|atdelphi (atdelphi) wrote in hp_beholder,|
@ 2014-04-24 15:45:00
|Entry tags:||beholder 2014, dudley dursley, dudley dursley/millicent bulstrode, fic, het, millicent bulstrode, rated:pg|
FIC: "Centaurs and Merfolk" for anguis_1
Title: Centaurs and Merfolk
Pairings: Millicent Bulstrode/Dudley Dursley; past Millicent Bulstrode/Vincent Crabbe
Word Count: 3800
Warnings/Content Information (Highlight to View): *[Contains non-graphic references to minor character death in canon.]*.
Summary: The last thing Millicent wants to see when she Disapparates from her father's house is a stranger standing at her door. The last thing she expects is her boyfriend's mother.
Author's/Artist's Notes: This ended up being more of a family story (and a lower rating) than I intended, but I hope it works for you, anguis_1. And I particularly hope the love for and between these characters – flaws and all – shines through.
The last thing Millicent wants to see when she Disapparates from her father's house, with the whip crack of her sudden departure still ringing a counterpoint to the blood pounding in her ears, is a stranger standing at her door. Worse, the well-coiffed figure in fashionably Muggle-length robes peering through the darkened first floor windows at the arrangements on display looks like the sort of customer who will spend hours peppering her with pointed questions about her inventory and gardening expertise, only to leave with a single pot of Shrinking Violets. Not for the first time, she wonders why she ever thought living above the store would be more convenient.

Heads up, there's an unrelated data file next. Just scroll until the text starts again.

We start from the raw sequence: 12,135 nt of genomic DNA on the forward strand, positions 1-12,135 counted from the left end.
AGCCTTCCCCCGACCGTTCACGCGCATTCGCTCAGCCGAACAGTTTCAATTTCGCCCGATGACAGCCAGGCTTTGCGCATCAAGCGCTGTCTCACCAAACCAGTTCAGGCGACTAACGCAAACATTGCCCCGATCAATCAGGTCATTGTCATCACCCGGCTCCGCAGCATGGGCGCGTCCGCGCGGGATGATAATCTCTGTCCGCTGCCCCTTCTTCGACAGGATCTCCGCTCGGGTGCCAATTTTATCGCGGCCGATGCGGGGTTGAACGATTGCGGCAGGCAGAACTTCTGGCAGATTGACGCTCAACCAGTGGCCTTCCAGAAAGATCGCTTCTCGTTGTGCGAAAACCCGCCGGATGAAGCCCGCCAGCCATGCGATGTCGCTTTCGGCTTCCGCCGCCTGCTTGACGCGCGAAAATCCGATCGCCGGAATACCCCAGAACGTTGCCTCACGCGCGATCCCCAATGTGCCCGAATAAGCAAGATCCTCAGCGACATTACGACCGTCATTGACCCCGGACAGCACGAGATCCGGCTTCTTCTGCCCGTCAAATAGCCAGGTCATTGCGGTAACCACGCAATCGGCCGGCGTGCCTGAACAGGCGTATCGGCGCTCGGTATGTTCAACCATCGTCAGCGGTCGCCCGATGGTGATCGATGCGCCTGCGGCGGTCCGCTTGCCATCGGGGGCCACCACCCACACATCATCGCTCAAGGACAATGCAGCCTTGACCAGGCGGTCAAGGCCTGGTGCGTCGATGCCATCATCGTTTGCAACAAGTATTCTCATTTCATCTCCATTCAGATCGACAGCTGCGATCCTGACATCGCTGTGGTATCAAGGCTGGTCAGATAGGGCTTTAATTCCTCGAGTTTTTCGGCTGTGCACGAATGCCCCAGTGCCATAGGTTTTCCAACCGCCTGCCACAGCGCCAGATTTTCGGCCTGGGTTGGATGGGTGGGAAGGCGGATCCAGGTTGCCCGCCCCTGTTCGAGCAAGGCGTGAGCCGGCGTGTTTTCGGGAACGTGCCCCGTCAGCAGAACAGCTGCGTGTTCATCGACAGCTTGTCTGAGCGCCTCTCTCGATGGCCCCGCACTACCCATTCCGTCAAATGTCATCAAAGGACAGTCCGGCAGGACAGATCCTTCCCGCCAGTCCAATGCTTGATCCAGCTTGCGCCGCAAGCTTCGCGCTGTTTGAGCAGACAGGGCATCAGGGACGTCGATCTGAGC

"Shop hours are noon to five Sundays, ma'am," she calls out, willing the corners of her mouth upward in what she already senses will be a doomed attempt not to let her typical brusque professionalism err too far on the side of brusque. "Come back tomorrow at nine, or leave your address, and I'll..."
Her hurried spiel trails off as the light from her wand illuminates the details of her visitor's face, and she realizes with a jolt that this woman she has never met before is no stranger. She is, instead, the last person Millicent would ever expect to see here of all places: her boyfriend's mother. "Mrs. Dursley?"